During a time where quality COVID-19 testing and reputable scientific information is in high demand, the Nevada State Public Health Laboratory (NSPHL), part of the University of Nevada, Reno School of Medicine, continues to step up. The lab was the first public health lab in Nevada to run COVID-19 diagnostics tests, and has become a major testing center throughout the pandemic. The NSPHL participates in several research projects and offers guidance to regional and state officials. All the while, the lab’s efforts often involve collaboration with University faculty and students, regional partners and federal organizations.
“The Nevada State Public Health Laboratory has served on Nevada’s front line in the fight against COVID-19,” said UNR Med Acting Dean Melissa Piasecki, M.D.
Director of the NSPHL, Mark Pandori, Ph.D., said the pandemic has reinforced the importance of their lab in times of crisis. As a public health lab, he added they must have a dedication to quality, especially when it comes to COVID-19 testing where the results can have a considerable impact on someone’s life and the possibility of further spread. On top of this, the lab continues to perform other duties essential to public health statewide, such as responding to and monitoring infectious disease outbreaks, screening newborns for genetic and metabolic disorders, detecting and tracking foodborne diseases and testing water quality.
“Dr. Pandori and the NSPHL took immediate action to support testing statewide in the early days of the pandemic,” said Piasecki. “Their innovative approaches helped Nevada obtain FDA status as one of only three states that developed, evaluated and conducted novel methods of COVID-19 testing, which expanded testing capacity and increased access to health care providers and their patients.”
Another crucial aspect, described Pandori, is their duty to inform the public. Because the public has access to so much information, professionals like Pandori with an extensive scientific background can help individuals determine facts from fiction. Since the beginning of the pandemic, Pandori has had a more prominent voice in the public, making numerous media appearances and providing guidance to state leaders, including Nevada Governor Steve Sisolak.
“It's important for experienced laboratorians to take the knowledge they have and use that to educate [public officials] and the media,” he said. “Now, when political folks and the media are consuming science, it means that their audiences are consuming science…and it's forced me to become a better communicator about science, because I'm really talking to everyone now.”
Research related to COVID-19 has been a significant part of the NSPHL’s COVID-19 response. The lab has written several research-based papers, with a number of these research projects involving University researchers and students from various disciplines. Pandori noted that since University students cannot assist in the diagnostic work, research is one of the ways students can contribute to the body of knowledge.
One of the lab’s major research accomplishments was being the first in North America to find a case of COVID-19 reinfection. A collaborative effort between the NSPHL, the University's Nevada Genomics Center and the Nevada Bioinformatics Center, NSPHL oversaw a team of researchers that used genomics to verify that an individual can contract SARS-CoV-2 a second time. This possibility had not been substantiated at that time. The NSPHL continues to conduct genomics-based COVID-19 research and surveillance.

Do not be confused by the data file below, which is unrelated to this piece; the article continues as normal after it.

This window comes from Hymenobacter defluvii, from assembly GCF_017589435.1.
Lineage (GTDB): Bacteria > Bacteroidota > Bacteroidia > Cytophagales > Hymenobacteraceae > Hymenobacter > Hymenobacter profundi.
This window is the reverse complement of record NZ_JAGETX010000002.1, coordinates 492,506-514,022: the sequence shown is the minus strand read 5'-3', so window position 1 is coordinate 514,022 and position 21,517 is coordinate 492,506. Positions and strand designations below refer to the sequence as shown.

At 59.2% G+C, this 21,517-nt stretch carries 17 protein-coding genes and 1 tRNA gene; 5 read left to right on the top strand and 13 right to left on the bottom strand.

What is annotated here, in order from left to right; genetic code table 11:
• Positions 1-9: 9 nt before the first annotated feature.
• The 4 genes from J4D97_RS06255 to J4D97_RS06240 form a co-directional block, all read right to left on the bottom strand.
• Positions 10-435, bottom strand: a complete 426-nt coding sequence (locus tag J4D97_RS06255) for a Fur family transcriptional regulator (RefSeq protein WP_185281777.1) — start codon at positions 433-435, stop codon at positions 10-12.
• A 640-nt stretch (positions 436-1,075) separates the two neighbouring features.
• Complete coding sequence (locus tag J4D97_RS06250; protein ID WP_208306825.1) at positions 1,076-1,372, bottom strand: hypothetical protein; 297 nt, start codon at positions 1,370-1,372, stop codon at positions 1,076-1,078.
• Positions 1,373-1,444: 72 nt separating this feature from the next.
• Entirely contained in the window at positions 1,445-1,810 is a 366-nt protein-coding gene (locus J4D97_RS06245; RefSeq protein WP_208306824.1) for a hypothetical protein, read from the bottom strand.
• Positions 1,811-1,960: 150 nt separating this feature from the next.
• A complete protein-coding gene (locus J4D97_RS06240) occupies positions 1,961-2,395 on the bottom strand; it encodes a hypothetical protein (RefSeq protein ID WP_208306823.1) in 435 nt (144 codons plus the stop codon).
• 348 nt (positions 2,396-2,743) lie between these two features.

When there was a shortage of collection kits—these are used to collect and test patient samples for COVID-19—the NSPHL began building their own, eventually getting help from faculty and students in other labs in the School of Medicine, and even the University’s Innevation Center Makerspace. This combined effort allowed the lab to keep COVID-19 testing in Nevada running smoothly.
Partnerships with the National Guard, Centers for Disease Control and Prevention (CDC) and the U.S. Food & Drug Administration (FDA) have also contributed greatly to the lab’s success, each providing tools and resources so that the NSPHL could better react to the pandemic and help to protect the health of Nevadans.
With testing “skyrocketing” again, Pandori said recently it’s normal for the NSPHL to receive hundreds or even thousands of tests on certain days. As the pandemic progresses, the lab will continue to serve the public.
“The NSPHL team continues to be a leader in Nevada’s COVID-19 response both statewide and worldwide, through UNR Med and University partnerships and research, including their early, genomics-based study of likely COVID-19 reinfection – the first documented case in the United States, and by novel, rapid “real-time” tracking of genomic changes in the virus,” said Piasecki. “Dr. Pandori and the NSPHL team are committed to understanding and fighting this virus through testing, surveillance, genomic research and supporting the efficacy of vaccines.”
“We're remaining involved in being one of the major test centers for Nevada, but also continuing our efforts to keep [up with] research on some of the dynamism associated with vaccines and viruses and all the things that are in motion,” Pandori said.